Virginia is the first Southern state to abolish the death penalty

In the U.S., the South has been executing more people than any other part of the nation.  But the big news now is that in early February 2021 Virginia became the first Southern state to abolish the death penalty.  Here are two articles about this:


Both chambers of the Virginia state legislature voted to abolish the state’s death penalty in early February 2021. Virginia has committed the most executions of any state other than Texas – a total of 113 since 1976, and hundreds more in the centuries prior.  The links here were written shortly before Gov. Ralph Northam (D) signed the bill into law, which made Virginia the first southern state to abolish the death penalty.


I edited down an early February 2021 article from Equal Justice USA ( reporting on this:  Virginia, a former Confederate state that has executed more people than any other state in the country, just voted to end the death penalty, with the House of Delegates passing an abolition bill 57-41.  Virginia’s achievement today once again sounds the death penalty’s demise. But it does more than that. It shows the nation what must be done to reckon with our justice system’s deep-rooted racism.  Over the past year, millions of Americans witnessed the murders of Black people by police, violent suppression of protests, and finally a spree of vicious executions by the last presidential administration. Virginia is taking action on our collective horror and will become an example for a nation that needs to reconcile.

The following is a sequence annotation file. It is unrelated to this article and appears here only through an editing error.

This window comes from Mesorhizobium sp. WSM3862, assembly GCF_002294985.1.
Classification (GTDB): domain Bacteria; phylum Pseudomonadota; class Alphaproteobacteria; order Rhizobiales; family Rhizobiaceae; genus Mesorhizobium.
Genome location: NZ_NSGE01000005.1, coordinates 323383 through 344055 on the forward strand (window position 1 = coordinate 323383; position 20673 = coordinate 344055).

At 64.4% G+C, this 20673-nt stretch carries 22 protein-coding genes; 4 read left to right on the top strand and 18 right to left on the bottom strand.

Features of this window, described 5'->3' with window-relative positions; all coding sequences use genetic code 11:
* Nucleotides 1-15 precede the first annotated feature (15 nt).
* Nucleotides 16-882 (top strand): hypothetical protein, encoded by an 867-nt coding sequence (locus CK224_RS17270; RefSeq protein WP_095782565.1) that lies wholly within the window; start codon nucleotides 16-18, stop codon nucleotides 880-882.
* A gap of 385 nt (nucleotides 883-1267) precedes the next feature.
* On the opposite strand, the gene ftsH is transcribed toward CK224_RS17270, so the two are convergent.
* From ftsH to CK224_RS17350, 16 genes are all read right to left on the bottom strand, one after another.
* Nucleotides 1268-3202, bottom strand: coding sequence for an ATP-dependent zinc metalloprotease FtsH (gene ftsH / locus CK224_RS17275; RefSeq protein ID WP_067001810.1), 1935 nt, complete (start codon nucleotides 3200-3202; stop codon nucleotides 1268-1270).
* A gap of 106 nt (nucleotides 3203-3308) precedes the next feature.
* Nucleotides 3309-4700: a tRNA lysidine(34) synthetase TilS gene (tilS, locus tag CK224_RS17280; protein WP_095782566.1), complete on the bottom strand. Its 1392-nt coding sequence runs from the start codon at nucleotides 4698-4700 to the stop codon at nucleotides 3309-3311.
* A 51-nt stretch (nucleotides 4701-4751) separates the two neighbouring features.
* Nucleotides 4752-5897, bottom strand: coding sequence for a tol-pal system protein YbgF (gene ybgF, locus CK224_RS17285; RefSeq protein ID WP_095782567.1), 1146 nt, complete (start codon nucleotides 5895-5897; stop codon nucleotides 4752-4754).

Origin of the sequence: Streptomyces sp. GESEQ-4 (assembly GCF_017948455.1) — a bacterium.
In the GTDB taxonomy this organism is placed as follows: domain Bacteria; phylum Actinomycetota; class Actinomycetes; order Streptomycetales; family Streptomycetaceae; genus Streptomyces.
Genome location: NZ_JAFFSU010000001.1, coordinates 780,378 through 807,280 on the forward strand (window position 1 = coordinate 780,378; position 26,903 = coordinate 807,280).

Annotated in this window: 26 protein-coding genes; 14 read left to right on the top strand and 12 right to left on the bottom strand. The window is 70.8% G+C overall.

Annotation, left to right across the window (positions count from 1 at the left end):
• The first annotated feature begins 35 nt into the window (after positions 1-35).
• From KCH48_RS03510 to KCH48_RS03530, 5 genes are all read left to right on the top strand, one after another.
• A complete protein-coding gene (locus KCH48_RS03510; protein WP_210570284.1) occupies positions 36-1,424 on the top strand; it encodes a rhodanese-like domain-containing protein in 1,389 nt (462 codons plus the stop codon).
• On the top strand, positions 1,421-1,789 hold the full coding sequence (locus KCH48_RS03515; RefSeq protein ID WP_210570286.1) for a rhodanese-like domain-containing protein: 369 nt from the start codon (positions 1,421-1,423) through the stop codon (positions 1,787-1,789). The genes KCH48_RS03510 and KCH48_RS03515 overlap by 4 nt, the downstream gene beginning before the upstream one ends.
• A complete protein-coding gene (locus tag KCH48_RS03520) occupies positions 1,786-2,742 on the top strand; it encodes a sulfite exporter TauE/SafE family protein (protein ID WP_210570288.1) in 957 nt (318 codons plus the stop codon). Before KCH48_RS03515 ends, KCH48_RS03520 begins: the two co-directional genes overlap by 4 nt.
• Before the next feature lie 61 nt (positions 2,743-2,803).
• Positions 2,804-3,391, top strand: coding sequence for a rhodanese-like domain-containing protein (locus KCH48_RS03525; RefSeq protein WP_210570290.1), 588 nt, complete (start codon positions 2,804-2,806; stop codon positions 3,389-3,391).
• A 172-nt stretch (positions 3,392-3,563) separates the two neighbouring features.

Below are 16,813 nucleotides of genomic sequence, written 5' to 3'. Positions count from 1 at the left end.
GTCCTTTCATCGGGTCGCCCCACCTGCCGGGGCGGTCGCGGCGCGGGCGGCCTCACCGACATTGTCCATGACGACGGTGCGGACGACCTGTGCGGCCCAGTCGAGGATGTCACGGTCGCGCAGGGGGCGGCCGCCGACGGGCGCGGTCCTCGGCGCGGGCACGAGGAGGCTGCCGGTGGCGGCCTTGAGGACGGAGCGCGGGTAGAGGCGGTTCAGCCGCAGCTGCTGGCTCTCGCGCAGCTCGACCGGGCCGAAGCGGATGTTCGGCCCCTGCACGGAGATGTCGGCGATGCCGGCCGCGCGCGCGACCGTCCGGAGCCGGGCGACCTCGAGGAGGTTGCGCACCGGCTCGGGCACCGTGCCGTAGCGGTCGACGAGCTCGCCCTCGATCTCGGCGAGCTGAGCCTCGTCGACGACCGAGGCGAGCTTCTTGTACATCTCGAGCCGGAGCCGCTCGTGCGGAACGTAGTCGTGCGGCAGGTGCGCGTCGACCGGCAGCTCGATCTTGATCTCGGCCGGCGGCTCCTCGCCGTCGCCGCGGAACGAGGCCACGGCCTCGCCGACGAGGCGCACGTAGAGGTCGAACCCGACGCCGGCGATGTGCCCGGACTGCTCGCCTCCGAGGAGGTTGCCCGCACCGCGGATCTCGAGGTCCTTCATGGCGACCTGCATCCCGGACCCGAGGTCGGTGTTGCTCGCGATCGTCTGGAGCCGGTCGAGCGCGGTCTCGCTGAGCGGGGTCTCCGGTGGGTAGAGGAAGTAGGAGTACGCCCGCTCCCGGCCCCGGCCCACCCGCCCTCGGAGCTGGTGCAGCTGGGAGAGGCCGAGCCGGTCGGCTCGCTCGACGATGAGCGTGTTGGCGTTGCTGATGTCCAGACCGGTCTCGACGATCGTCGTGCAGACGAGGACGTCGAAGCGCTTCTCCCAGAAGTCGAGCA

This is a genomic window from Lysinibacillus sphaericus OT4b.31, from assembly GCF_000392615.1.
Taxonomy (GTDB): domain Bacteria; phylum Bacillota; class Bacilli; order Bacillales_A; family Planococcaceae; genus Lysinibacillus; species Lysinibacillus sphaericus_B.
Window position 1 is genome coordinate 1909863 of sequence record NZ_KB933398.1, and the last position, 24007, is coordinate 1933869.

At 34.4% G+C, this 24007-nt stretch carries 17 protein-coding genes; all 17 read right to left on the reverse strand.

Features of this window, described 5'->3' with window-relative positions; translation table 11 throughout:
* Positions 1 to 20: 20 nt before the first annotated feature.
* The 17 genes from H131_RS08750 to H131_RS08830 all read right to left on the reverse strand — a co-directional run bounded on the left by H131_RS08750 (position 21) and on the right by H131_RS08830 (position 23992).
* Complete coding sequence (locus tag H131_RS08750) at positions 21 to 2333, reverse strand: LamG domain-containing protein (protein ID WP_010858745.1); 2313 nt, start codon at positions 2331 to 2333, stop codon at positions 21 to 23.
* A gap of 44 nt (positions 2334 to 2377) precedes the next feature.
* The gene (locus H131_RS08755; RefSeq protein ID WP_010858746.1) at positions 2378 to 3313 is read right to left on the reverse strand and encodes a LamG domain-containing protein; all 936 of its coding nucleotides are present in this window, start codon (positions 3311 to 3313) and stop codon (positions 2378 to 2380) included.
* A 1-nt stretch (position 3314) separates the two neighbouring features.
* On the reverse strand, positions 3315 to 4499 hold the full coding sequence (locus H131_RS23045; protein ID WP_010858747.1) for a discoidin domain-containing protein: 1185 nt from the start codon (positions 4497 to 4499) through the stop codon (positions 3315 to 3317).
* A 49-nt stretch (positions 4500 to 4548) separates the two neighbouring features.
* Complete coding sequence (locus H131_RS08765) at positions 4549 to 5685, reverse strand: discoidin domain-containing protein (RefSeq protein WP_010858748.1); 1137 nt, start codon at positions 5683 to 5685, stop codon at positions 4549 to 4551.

Lawmakers — from both sides of the aisle — came together at the request of murder victims’ family members, civil rights leaders, clergy, and thousands of Virginians to put an end to the broken, failed, racist relic that is the death penalty. They did it in the memory of Jerry Givens, a former Virginia executioner who died last summer of COVID-19 after years of sharing his story of the trauma and regret of participating in executions. And they did it in the name of Earl Washington, Jr, a man with an intellectual disability who came within eight days of execution before he was exonerated — cleared of the crime for which he was about to be put to death.